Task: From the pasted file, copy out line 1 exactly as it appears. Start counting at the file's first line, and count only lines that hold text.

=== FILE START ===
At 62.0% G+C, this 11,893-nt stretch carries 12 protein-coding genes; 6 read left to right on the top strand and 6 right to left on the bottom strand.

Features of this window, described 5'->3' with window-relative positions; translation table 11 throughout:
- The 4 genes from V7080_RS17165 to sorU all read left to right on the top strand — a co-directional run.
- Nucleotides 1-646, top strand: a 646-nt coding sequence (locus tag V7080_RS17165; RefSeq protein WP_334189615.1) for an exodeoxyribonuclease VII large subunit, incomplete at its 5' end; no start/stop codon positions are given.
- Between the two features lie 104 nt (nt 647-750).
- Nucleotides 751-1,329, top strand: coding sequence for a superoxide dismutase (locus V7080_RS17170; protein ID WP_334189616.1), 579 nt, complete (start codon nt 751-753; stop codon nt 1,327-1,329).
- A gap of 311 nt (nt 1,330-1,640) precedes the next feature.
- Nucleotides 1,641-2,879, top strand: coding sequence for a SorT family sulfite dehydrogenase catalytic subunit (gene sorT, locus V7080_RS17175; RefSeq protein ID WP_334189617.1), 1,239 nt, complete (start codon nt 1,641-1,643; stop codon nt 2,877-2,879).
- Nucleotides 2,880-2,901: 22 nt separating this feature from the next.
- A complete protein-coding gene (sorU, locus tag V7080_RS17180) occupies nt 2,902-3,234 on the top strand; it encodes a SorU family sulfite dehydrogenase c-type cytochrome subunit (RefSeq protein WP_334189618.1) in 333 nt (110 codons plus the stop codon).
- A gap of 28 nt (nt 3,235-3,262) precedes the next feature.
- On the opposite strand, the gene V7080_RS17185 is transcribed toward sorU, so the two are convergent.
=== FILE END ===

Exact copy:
At 62.0% G+C, this 11,893-nt stretch carries 12 protein-coding genes; 6 read left to right on the top strand and 6 right to left on the bottom strand.